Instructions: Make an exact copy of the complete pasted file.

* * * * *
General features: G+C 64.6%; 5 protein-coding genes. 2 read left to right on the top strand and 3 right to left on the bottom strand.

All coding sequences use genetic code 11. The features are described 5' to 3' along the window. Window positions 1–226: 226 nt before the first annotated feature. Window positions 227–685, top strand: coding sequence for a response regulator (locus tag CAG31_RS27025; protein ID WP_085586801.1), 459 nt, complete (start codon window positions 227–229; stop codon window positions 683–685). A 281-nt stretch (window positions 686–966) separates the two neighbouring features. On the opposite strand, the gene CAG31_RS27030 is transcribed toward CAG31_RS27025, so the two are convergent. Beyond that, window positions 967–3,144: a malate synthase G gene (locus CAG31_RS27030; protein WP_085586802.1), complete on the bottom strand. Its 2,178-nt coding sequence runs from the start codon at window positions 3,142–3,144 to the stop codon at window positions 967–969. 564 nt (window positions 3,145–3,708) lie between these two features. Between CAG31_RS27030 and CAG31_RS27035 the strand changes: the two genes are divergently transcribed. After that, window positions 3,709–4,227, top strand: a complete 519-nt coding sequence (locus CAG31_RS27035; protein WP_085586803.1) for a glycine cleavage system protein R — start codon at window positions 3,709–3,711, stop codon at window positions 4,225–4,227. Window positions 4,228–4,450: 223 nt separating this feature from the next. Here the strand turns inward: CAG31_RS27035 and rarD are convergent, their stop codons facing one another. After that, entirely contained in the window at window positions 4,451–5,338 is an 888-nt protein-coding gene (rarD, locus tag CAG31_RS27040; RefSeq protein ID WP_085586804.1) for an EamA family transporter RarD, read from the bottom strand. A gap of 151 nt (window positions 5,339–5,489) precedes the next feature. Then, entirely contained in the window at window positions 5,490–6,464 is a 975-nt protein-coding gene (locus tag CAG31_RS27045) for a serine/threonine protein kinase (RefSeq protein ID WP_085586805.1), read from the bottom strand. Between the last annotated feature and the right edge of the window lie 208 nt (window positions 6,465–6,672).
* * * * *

General features: G+C 64.6%; 5 protein-coding genes. 2 read left to right on the top strand and 3 right to left on the bottom strand.

All coding sequences use genetic code 11. The features are described 5' to 3' along the window. Window positions 1–226: 226 nt before the first annotated feature. Window positions 227–685, top strand: coding sequence for a response regulator (locus tag CAG31_RS27025; protein ID WP_085586801.1), 459 nt, complete (start codon window positions 227–229; stop codon window positions 683–685). A 281-nt stretch (window positions 686–966) separates the two neighbouring features. On the opposite strand, the gene CAG31_RS27030 is transcribed toward CAG31_RS27025, so the two are convergent. Beyond that, window positions 967–3,144: a malate synthase G gene (locus CAG31_RS27030; protein WP_085586802.1), complete on the bottom strand. Its 2,178-nt coding sequence runs from the start codon at window positions 3,142–3,144 to the stop codon at window positions 967–969. 564 nt (window positions 3,145–3,708) lie between these two features. Between CAG31_RS27030 and CAG31_RS27035 the strand changes: the two genes are divergently transcribed. After that, window positions 3,709–4,227, top strand: a complete 519-nt coding sequence (locus CAG31_RS27035; protein WP_085586803.1) for a glycine cleavage system protein R — start codon at window positions 3,709–3,711, stop codon at window positions 4,225–4,227. Window positions 4,228–4,450: 223 nt separating this feature from the next. Here the strand turns inward: CAG31_RS27035 and rarD are convergent, their stop codons facing one another. After that, entirely contained in the window at window positions 4,451–5,338 is an 888-nt protein-coding gene (rarD, locus tag CAG31_RS27040; RefSeq protein ID WP_085586804.1) for an EamA family transporter RarD, read from the bottom strand. A gap of 151 nt (window positions 5,339–5,489) precedes the next feature. Then, entirely contained in the window at window positions 5,490–6,464 is a 975-nt protein-coding gene (locus tag CAG31_RS27045) for a serine/threonine protein kinase (RefSeq protein ID WP_085586805.1), read from the bottom strand. Between the last annotated feature and the right edge of the window lie 208 nt (window positions 6,465–6,672).